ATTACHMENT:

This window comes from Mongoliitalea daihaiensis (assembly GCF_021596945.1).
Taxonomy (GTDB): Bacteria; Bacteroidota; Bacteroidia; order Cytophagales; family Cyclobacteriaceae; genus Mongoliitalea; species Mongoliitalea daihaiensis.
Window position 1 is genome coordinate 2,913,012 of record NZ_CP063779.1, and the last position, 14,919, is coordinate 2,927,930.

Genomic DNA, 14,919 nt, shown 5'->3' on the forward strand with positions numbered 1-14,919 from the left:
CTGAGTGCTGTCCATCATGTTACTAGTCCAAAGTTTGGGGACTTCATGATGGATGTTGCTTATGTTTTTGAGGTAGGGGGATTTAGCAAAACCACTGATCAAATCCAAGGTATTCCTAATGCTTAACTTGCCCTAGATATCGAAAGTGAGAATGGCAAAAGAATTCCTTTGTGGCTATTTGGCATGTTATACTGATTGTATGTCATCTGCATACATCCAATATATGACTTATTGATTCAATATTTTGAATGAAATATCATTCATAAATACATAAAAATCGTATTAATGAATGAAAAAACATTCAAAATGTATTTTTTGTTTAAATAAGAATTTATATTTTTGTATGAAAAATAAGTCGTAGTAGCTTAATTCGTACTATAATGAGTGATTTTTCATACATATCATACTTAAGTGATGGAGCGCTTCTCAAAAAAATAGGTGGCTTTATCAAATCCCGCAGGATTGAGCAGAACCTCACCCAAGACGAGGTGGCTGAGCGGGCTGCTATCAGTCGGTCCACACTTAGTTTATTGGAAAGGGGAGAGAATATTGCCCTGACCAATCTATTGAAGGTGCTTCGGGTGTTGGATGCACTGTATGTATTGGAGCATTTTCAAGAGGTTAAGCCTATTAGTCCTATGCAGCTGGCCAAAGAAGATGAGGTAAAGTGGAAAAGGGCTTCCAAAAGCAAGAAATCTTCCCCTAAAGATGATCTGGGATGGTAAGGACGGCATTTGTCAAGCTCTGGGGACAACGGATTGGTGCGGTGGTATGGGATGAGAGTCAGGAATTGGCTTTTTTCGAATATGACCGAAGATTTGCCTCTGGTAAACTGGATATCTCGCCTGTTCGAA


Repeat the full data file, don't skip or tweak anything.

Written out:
This window comes from Mongoliitalea daihaiensis (assembly GCF_021596945.1).
Taxonomy (GTDB): Bacteria; Bacteroidota; Bacteroidia; order Cytophagales; family Cyclobacteriaceae; genus Mongoliitalea; species Mongoliitalea daihaiensis.
Window position 1 is genome coordinate 2,913,012 of record NZ_CP063779.1, and the last position, 14,919, is coordinate 2,927,930.

Genomic DNA, 14,919 nt, shown 5'->3' on the forward strand with positions numbered 1-14,919 from the left:
CTGAGTGCTGTCCATCATGTTACTAGTCCAAAGTTTGGGGACTTCATGATGGATGTTGCTTATGTTTTTGAGGTAGGGGGATTTAGCAAAACCACTGATCAAATCCAAGGTATTCCTAATGCTTAACTTGCCCTAGATATCGAAAGTGAGAATGGCAAAAGAATTCCTTTGTGGCTATTTGGCATGTTATACTGATTGTATGTCATCTGCATACATCCAATATATGACTTATTGATTCAATATTTTGAATGAAATATCATTCATAAATACATAAAAATCGTATTAATGAATGAAAAAACATTCAAAATGTATTTTTTGTTTAAATAAGAATTTATATTTTTGTATGAAAAATAAGTCGTAGTAGCTTAATTCGTACTATAATGAGTGATTTTTCATACATATCATACTTAAGTGATGGAGCGCTTCTCAAAAAAATAGGTGGCTTTATCAAATCCCGCAGGATTGAGCAGAACCTCACCCAAGACGAGGTGGCTGAGCGGGCTGCTATCAGTCGGTCCACACTTAGTTTATTGGAAAGGGGAGAGAATATTGCCCTGACCAATCTATTGAAGGTGCTTCGGGTGTTGGATGCACTGTATGTATTGGAGCATTTTCAAGAGGTTAAGCCTATTAGTCCTATGCAGCTGGCCAAAGAAGATGAGGTAAAGTGGAAAAGGGCTTCCAAAAGCAAGAAATCTTCCCCTAAAGATGATCTGGGATGGTAAGGACGGCATTTGTCAAGCTCTGGGGACAACGGATTGGTGCGGTGGTATGGGATGAGAGTCAGGAATTGGCTTTTTTCGAATATGACCGAAGATTTGCCTCTGGTAAACTGGATATCTCGCCTGTTCGAA